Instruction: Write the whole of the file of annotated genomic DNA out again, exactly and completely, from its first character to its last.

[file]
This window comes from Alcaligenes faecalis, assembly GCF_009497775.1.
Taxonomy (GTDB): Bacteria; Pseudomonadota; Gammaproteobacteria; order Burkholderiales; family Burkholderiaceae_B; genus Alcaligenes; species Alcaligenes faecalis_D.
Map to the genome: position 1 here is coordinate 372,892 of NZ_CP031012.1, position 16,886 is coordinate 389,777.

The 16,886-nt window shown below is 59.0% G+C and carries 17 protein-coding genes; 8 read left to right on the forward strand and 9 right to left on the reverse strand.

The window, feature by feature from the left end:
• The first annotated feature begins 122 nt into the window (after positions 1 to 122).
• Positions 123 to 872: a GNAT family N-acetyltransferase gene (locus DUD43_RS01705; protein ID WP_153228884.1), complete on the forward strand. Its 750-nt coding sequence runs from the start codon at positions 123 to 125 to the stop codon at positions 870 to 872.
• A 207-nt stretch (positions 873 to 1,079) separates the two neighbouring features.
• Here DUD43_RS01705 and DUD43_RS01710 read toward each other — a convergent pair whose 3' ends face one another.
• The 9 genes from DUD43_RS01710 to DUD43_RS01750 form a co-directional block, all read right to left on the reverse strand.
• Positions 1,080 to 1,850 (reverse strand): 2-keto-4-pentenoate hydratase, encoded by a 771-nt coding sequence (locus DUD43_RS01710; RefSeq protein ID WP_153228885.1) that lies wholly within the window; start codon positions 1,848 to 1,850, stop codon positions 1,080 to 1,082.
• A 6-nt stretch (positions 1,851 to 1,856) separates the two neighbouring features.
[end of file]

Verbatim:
This window comes from Alcaligenes faecalis, assembly GCF_009497775.1.
Taxonomy (GTDB): Bacteria; Pseudomonadota; Gammaproteobacteria; order Burkholderiales; family Burkholderiaceae_B; genus Alcaligenes; species Alcaligenes faecalis_D.
Map to the genome: position 1 here is coordinate 372,892 of NZ_CP031012.1, position 16,886 is coordinate 389,777.

The 16,886-nt window shown below is 59.0% G+C and carries 17 protein-coding genes; 8 read left to right on the forward strand and 9 right to left on the reverse strand.

The window, feature by feature from the left end:
• The first annotated feature begins 122 nt into the window (after positions 1 to 122).
• Positions 123 to 872: a GNAT family N-acetyltransferase gene (locus DUD43_RS01705; protein ID WP_153228884.1), complete on the forward strand. Its 750-nt coding sequence runs from the start codon at positions 123 to 125 to the stop codon at positions 870 to 872.
• A 207-nt stretch (positions 873 to 1,079) separates the two neighbouring features.
• Here DUD43_RS01705 and DUD43_RS01710 read toward each other — a convergent pair whose 3' ends face one another.
• The 9 genes from DUD43_RS01710 to DUD43_RS01750 form a co-directional block, all read right to left on the reverse strand.
• Positions 1,080 to 1,850 (reverse strand): 2-keto-4-pentenoate hydratase, encoded by a 771-nt coding sequence (locus DUD43_RS01710; RefSeq protein ID WP_153228885.1) that lies wholly within the window; start codon positions 1,848 to 1,850, stop codon positions 1,080 to 1,082.
• A 6-nt stretch (positions 1,851 to 1,856) separates the two neighbouring features.